Some of the earliest French poetry came from the Provencal Troubadours who developed distinct styles and forms of verse which set French versification on the path of a strict and narrow course for over 400 years. Although the sonnet was very probably inspired by the verse of the Troubadours, French poetry sometimes get a bad rap as difficult and lacking spontaneity because of its attention to structural detail. Yet the Lai, the Rondeau, and the Ballade family of forms have found their way through the centuries and are still used today.
The Albatross by Charles Baudelaire French Poet (1821-1867)
Often, to amuse themselves, the crew of the ship
Would fell an albatross, the largest of sea birds,
Indolent companions of their trip
As they slide across the deep sea's bitters.
Scarcely had they dropped to the plank
Than these blue kings, maladroit and ashamed
Let their great white wings sink
Like an oar dragging under the water's plane.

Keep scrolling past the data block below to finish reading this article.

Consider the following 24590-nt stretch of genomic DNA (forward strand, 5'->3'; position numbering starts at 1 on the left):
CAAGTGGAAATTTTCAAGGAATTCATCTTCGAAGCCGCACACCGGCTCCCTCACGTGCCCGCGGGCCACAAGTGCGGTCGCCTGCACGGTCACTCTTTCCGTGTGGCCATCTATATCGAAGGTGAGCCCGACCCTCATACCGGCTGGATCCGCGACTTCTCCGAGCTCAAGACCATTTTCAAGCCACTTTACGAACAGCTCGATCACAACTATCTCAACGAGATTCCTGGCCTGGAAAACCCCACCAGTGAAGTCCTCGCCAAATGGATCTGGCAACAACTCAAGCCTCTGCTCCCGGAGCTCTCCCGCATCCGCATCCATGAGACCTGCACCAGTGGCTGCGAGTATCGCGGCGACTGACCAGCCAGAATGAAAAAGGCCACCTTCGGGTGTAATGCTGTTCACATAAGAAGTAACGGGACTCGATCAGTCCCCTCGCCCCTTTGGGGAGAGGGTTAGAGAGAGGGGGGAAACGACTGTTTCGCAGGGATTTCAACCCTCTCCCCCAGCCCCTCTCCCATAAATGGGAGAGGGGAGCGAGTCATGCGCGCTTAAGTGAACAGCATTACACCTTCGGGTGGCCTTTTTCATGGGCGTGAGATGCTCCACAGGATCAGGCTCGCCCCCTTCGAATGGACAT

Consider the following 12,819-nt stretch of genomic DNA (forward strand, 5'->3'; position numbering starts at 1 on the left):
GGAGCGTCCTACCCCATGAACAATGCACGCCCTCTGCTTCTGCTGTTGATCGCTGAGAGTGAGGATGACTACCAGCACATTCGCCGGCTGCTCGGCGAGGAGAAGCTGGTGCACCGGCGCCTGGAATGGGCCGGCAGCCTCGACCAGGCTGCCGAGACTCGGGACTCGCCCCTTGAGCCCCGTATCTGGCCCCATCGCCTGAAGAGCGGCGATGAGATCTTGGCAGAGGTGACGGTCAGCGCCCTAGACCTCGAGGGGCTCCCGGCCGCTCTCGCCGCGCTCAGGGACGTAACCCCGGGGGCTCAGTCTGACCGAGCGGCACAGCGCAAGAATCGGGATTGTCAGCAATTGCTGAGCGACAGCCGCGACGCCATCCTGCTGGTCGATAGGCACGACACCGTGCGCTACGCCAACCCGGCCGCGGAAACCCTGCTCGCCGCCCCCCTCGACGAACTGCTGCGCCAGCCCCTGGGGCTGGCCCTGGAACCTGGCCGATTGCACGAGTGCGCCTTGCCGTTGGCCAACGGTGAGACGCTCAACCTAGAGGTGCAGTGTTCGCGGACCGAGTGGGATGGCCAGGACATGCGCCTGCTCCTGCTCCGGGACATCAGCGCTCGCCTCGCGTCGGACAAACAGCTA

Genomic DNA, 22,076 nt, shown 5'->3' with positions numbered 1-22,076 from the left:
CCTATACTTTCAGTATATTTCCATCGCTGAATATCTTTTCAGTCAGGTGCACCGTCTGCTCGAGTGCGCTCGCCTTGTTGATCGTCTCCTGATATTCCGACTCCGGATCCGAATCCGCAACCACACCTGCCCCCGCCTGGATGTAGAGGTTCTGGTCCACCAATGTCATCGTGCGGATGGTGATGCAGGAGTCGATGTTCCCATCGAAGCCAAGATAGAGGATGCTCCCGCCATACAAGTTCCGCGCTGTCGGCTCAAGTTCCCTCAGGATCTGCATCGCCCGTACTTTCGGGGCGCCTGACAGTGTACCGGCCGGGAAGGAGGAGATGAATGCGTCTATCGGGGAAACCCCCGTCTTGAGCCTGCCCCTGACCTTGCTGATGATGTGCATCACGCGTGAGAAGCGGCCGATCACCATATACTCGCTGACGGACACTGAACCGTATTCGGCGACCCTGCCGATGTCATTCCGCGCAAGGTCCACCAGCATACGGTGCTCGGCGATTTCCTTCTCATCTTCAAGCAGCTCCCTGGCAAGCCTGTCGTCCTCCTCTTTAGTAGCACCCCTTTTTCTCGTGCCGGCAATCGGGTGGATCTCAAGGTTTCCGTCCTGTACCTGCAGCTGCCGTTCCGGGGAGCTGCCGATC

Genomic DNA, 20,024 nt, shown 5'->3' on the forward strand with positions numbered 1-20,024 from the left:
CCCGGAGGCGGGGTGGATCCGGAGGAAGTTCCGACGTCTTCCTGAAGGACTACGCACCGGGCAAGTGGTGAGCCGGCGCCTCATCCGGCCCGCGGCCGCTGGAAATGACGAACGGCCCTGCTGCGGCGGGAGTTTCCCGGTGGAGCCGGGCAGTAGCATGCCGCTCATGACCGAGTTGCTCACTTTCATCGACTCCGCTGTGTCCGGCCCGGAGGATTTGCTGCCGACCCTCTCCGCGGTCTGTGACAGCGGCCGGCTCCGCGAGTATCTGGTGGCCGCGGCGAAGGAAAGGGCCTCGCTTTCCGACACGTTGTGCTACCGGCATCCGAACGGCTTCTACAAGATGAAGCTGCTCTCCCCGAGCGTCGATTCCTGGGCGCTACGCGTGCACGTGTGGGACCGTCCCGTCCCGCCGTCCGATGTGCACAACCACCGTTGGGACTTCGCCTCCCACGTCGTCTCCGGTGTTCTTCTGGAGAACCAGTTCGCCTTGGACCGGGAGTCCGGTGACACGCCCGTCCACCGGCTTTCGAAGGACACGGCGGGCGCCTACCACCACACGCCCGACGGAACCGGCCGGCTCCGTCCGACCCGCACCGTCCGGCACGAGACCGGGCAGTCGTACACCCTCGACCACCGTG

The winged visitor, so awkward and weak!
So recently beautiful, now comic and ugly!
One sailor grinds a pipe into his beak,
Another, limping, mimics the infirm bird that once could fly.
The poet is like the prince of the clouds
Who haunts the storm and laughs at lightning.
He's exiled to the ground and its hooting crowds;
His giant wings prevent him from walking.
Alba or Aubade
Ballade Supreme Stanza
Chanso or Chanson
Chant Royal Stanza
Chanson de Geste
|Descort||Desdansa||Double Ballade||Double Ballade Supreme||Double Ballade with Eight Line Stanza||Double Chant Royal|
|Double Refrain Kyrielle||Double Rondeau||Dizain||Eclogue Débat||Ensenhamen||Enuig|
|Fabliau||Fatras||Free Verse||Freie Verse||French Heroic Line||French Sonnet|
|Geste||Grand Ballade||Hutain||Iambe||Kyrielle||Kyrielle Sonnet||Laisse|
|Rondeau||Rondeau Prime||Rondeau Redoubled||Rondel||Rondel Prime||Rondelet|
Salut d' Amour
|Trine||Triolet||Trouveres School||Viadeyra||Vignette||Villanelle |